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Microsoft Office 2013 – Is it worth the upgrade? Posted on October 9, 2018
Are the new features worth it, given the cost and the disruption of installing a new version of Office? Office 2013 certainly means disruption, with a new interface designed to fit in with the flat, digital-first look of Windows 8 and Metro, and the new features across the wide range of programs, while certainly useful, may not on their own add up to a good reason to upgrade.
Here’s an overview – Basically, Office 2013 takes the idea of Office 365 to the logical extreme. If you could survive the transition to Ribbon menus in Office 2007, you’ll quickly feel at home. The Ribbon is, indeed, still the keystone of the Office experience.
So what are some of the benefits?
This particular version of Office is not tied to Windows. You can upload the software on up to five different PC’s or Mac’s per person – which means it’s easier to buy Office for a business that mixes Mac’s and PC’s. Additionally, the licence also gives you access to Office client apps on your mobile devices.
You’ve heard of “the cloud” right? It is the name given to applications that “live” on the internet. Being able to save to the cloud is hardly a new feature in Office, but for the first time saving to SkyDrive is the default, not the C Drive. And when you do hit save, you’ll even see a progress bar on the bottom of the screen, confirming your latest draft made it safely to the cloud.
It’s fast enough that if you end up borrowing a PC that doesn’t already have Office, you can stream office 2013 onto it in a few minutes – complete with your settings and recent document links ready to start work. Additionally the flexibility allows businesses to give employees the rights to Office and then revoke it at a later date, should they need to. So an employee can have the full version of Office on their own personal PC so they’re never stuck because they can’t open a key document.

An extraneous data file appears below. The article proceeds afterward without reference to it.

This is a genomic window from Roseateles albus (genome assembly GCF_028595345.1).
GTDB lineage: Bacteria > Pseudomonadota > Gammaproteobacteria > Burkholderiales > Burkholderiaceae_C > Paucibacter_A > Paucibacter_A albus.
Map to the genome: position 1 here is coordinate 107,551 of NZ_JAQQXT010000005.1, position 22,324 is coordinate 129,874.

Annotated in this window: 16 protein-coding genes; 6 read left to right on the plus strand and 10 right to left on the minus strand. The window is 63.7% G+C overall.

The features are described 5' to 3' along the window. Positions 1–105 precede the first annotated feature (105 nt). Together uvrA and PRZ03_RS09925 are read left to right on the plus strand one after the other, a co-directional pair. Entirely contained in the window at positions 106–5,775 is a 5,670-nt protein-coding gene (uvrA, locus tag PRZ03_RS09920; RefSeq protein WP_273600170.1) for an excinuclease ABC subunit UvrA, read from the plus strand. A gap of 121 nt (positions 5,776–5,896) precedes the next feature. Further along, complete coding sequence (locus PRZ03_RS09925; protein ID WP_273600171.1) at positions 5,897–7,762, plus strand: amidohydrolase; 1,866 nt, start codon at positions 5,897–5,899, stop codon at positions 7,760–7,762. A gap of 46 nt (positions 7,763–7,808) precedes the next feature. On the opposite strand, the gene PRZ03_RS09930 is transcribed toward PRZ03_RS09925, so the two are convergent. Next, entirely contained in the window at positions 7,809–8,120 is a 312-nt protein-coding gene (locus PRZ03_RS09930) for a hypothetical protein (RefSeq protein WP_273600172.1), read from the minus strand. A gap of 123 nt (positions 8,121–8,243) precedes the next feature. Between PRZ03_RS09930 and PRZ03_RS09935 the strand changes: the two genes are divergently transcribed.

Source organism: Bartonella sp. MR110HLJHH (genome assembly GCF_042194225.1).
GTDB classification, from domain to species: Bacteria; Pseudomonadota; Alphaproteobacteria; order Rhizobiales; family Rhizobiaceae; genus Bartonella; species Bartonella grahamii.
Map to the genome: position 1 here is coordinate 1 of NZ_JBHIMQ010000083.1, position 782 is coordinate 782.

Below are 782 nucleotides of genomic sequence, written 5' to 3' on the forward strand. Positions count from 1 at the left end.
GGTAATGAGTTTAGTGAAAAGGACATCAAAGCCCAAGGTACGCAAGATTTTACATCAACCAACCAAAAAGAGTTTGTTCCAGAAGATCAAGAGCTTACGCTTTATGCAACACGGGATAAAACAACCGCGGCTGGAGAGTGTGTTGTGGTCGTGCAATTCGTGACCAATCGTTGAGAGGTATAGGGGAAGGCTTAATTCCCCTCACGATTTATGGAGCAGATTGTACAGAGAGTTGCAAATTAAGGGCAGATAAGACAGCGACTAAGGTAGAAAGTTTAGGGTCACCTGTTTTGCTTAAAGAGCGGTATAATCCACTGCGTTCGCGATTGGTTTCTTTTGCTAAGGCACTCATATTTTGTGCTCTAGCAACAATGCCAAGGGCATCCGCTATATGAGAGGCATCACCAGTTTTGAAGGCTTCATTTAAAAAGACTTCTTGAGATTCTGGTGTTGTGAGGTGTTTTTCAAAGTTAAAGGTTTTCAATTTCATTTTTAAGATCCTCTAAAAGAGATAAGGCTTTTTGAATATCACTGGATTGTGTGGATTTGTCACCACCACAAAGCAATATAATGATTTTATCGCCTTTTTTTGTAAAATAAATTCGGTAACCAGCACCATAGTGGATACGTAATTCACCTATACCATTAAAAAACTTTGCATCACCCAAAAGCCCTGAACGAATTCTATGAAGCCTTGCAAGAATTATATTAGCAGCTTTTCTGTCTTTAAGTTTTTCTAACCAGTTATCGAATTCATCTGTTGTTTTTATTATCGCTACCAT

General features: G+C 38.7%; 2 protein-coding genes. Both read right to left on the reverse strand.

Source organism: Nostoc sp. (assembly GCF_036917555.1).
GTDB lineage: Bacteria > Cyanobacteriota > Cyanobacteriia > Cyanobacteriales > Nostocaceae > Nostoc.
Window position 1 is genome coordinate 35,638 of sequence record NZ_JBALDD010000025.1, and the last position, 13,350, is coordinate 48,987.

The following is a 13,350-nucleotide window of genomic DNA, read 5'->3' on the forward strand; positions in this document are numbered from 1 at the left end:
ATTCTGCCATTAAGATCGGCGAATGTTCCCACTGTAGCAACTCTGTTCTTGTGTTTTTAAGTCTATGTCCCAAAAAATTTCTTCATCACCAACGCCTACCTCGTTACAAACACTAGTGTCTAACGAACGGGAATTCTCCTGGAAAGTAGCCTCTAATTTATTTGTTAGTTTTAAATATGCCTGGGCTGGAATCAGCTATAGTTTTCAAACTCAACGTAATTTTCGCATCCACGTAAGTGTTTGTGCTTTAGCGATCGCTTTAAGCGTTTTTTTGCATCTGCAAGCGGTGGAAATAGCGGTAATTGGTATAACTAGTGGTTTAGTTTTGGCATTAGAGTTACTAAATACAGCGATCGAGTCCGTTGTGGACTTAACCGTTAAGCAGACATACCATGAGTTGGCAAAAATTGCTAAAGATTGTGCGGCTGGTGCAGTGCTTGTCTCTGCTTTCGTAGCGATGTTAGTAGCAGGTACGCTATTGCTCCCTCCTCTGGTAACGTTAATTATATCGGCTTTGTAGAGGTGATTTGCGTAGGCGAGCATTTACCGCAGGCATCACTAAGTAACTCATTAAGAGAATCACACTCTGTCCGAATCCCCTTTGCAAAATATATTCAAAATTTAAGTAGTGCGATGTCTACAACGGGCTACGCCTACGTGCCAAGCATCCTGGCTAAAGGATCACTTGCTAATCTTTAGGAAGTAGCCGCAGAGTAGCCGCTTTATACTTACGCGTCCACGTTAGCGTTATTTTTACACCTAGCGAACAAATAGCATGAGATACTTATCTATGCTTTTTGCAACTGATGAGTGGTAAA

The moderate number of improved features in the individual apps may put some businesses off moving to Office 2013, but getting away from the current two or three year replacement cycle, where businesses lose out on new features by delaying upgrades and losing time to complex deployments may prove a major advantage for many businesses, and hence makes the new version of Office one that’s well worth considering.
If you would like to learn more about software that may or may not benefit your business, click here to contact Troy Marchant.